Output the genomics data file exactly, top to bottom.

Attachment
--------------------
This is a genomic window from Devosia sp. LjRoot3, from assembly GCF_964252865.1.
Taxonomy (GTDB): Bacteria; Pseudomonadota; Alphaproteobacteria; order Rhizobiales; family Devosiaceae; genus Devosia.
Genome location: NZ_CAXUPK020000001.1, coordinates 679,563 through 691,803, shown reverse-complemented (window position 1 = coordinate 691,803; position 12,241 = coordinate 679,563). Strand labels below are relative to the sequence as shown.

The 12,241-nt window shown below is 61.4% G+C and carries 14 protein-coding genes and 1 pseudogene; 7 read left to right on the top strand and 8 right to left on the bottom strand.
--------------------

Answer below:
This is a genomic window from Devosia sp. LjRoot3, from assembly GCF_964252865.1.
Taxonomy (GTDB): Bacteria; Pseudomonadota; Alphaproteobacteria; order Rhizobiales; family Devosiaceae; genus Devosia.
Genome location: NZ_CAXUPK020000001.1, coordinates 679,563 through 691,803, shown reverse-complemented (window position 1 = coordinate 691,803; position 12,241 = coordinate 679,563). Strand labels below are relative to the sequence as shown.

The 12,241-nt window shown below is 61.4% G+C and carries 14 protein-coding genes and 1 pseudogene; 7 read left to right on the top strand and 8 right to left on the bottom strand.